15 albums that define 1995
By Jamie Milton and Luke Morgan Britton. Updated April 2021.
6 Music hops in a time machine for 6 Music Goes Back To The 90s, which includes whole mixes dedicated to the decade - from Steve Lamacq's 90s Indie Disco mix to Mel C's genre-blurring mix (the latter featuring everything from Spice Girls to Aphex Twin).
But which year from the 90s saw the best albums released?
1995 was the year that saw Blur and Oasis engage in the Battle of Britpop, Smashing Pumpkins release their magnum opus, while there were also career highlights from Garbage and PJ Harvey, D'Angelo spearhead the neo-soul movement, plus much more.
Take a look at some of the most seminal records from 1995 below...
Björk - 'Post'
After the success of her first solo work, 1993’s ‘Debut’, Björk’s next move signposted the experimentalism that has defined much of her career. But for every daring nod to London’s club culture on ‘Post’, or its host of forward-thinking collaborators (Tricky, 808 State’s Graham Massey), the record also boasts her biggest chart-bothering hits. ‘Army Of Me’ signalled her intent to turn pop inside out, and her big band cover of Betty Hutton’s 1951 song ‘It’s Oh So Quiet’, and its Spike Jonze-directed video, shot the former Sugarcubes singer right into the spotlight, to the point where she had to retreat to Spain to record follow-up ‘Homegenic’.
‘Post’ is the sound of a young creative immersing themselves in new spaces and experiences. It marked Björk’s move from Iceland to London (indeed, the album title is a nod to her writing back home), where she dived headfirst into a faster way of life. ‘Debut’ has a dance sensibility, but ‘Post’ takes in techno, house, trip-hop; like a stumbling club-goer hopping from one venue to the next in the space of 46 heady minutes. “I’ve got very many sides to me,” she told i-D magazine in 1995. “I think everyone has got a thousand sides to them. It’s called being human. Nature gave us that kinda complexity. Most people pretend they’re only one thing—like : “cool” or “intelligent” or “stupid” or “caring”. But I think everyone [is] all of these things, including me.”
Blur - 'The Great Escape'
Britpop was at its peak in 1995. It was the year, after all, that we saw Blur go head-to-head (and prove victorious) against Manc rivals Oasis in the UK Singles Chart. But it was also a 12-month period that was vital for Blur as a creative force too ,releasing the follow-up to their all-conquering ‘Parklife’, concluding their so-called 'Life Trilogy', which started with 'Modern Life is Rubbish' and ended with ‘The Great Escape’.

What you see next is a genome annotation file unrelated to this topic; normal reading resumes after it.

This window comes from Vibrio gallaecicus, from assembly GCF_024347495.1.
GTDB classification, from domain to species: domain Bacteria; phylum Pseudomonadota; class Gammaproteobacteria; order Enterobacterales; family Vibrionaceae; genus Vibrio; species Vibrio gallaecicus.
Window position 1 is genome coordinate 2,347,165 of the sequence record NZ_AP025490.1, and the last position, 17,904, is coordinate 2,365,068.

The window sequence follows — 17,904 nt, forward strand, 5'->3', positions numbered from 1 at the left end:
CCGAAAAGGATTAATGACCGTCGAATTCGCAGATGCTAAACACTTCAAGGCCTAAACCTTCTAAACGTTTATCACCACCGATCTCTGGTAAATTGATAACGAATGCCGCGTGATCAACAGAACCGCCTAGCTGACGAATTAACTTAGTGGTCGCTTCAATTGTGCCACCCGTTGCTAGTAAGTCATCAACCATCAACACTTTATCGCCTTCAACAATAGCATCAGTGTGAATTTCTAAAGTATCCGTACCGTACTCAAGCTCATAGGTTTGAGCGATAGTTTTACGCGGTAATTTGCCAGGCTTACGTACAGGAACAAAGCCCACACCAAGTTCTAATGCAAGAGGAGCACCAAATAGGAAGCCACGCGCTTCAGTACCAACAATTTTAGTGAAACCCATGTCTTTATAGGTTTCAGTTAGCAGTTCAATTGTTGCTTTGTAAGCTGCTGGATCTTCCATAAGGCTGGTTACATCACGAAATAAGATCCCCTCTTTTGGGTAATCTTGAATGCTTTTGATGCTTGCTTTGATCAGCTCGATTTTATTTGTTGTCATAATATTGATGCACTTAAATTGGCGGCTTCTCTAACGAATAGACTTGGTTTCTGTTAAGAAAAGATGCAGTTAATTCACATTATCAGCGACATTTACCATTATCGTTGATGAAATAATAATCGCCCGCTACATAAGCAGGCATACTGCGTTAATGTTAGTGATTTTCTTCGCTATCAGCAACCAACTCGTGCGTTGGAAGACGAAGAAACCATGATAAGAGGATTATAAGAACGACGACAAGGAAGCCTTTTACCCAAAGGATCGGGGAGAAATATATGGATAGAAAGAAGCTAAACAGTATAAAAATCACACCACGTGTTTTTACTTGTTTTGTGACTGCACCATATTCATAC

The release of the Essex band’s fourth album would send the music press into a dizzy state. NME called it a “near masterpiece”, while Melody Maker threw caution to mathematical logic by awarding the LP seven stars, plus an alternative rating of 12 out of 10, labelling it "absolutely bloody f***king essential", "better than Parklife," and adding: "Blur's rivals may consider the ante officially upped". However, as the dust settled, so came a harsh re-evaluation of the record, with Q Magazine subsequently issuing an apology for their own five-star review.
The truth though? While few fans would now argue ‘The Great Escape’ to be the band’s supreme masterpiece, it was nonetheless a perfect conclusion for the first chapter of the band’s career, continuing the sharp social commentary and end-of-century malais of their previous LP, but with the pop and glossy production increased, before their sound took a more experimental turn on the records that followed.
The Chemical Brothers - 'Exit Planet Dust'
Right from the get-go of The Chemical Brothers’ debut ‘Exit Planet Dust’, Ed Simons and Tom Rowlands spell out their mantra of bringing big beat to the masses. The pair’s skill for crowd-pleasing, dynamically-produced euphoria is ever-present in opener ‘Leave Home’ – all sense-assaulting percussion and ferocious guitar licks – and it’s barely taken a breather since.
Simons and Rowlands were well placed to make a record that straddled acid house, rave culture and festival-ready frenzy. Signed to Andrew Weatherall’s Junior Boy’s Own label, their reputation grew in the early to mid-90s via high profile remixes of The Prodigy’s ‘Voodoo People’ and Primal Scream’s ‘Jailbird’. If you knew, you knew. But after ditching previous moniker The Dust Brothers due to a US act having the same name, ‘Exit Planet Dust’ launched the pair into the mainstream. By summer 1996, they’d find themselves supporting Oasis at their history-making Knebworth gigs. Such was the The Chemical Brothers’ knack for party-starting steamrollers, the Gallagher brothers couldn’t have picked a finer warm-up act.
D'Angelo - 'Brown Sugar'